Longjing Tea - also known as Dragonwell has been in production for over 1,000 years, but only became famous during the Qing Dynasty (1644-1911.) It is produced by hand through a 10-part process. In Chinese culture Dragonwell is looked upon as an excellent gift to give to your friends, as once it was a gift to emperors. Not only is this one of the oldest teas produced in China, it is still often called the national drink of China and is frequently presented as a National Gift to visiting heads of state. It is also a favorite tea of today's many top leaders, with a portion of production reserved for them every year.
In ancient times top Dragonwell tea was the tea of emperors and special dignitaries. The secret was in the plucking! Known as imperial plucking only the bud and the 1st leaf was plucked and this had to occur before the Clear Light Festival, otherwise the tea could not be have the moniker 'Imperial'. Young virgins, gloved and using gold scissors delicately plucked the stem and placed it into a golden basket. The tea was only plucked once a year during March and early April before the Clear Light Festival, otherwise the tea could not be have the moniker 'Imperial'. Today the plucking process has changed somewhat (the time of plucking has not changed) but it is fascinating to know the tradition behind this marvelous tea.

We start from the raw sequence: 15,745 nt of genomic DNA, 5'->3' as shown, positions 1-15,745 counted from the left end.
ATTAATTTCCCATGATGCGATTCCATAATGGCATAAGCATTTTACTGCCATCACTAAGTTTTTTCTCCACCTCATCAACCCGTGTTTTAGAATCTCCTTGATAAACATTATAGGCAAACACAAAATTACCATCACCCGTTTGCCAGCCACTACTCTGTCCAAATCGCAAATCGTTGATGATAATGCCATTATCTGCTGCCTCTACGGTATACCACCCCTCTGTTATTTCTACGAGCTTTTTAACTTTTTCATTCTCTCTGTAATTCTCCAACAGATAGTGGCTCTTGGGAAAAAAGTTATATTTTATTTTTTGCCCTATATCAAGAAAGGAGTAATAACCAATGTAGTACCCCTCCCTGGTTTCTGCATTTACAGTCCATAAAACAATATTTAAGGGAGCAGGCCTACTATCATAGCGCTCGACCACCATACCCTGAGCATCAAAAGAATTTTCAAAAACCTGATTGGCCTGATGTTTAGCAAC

As with all great teas there is more than one legend. Another tale has it that in 250 AD a Taoist monk affirmed that there must be a dragon lurking in a certain spring not far from Hangchow. The monk implored the well dragon to come to the rescue of the poor farmers suffering a crippling drought. Instantly the clouds came rushing in from every side and poured forth a timely rain. One account of this, an old temple adjoining the spring is know as Dragon's Well Monastery, and the tea derives its name from the same legend.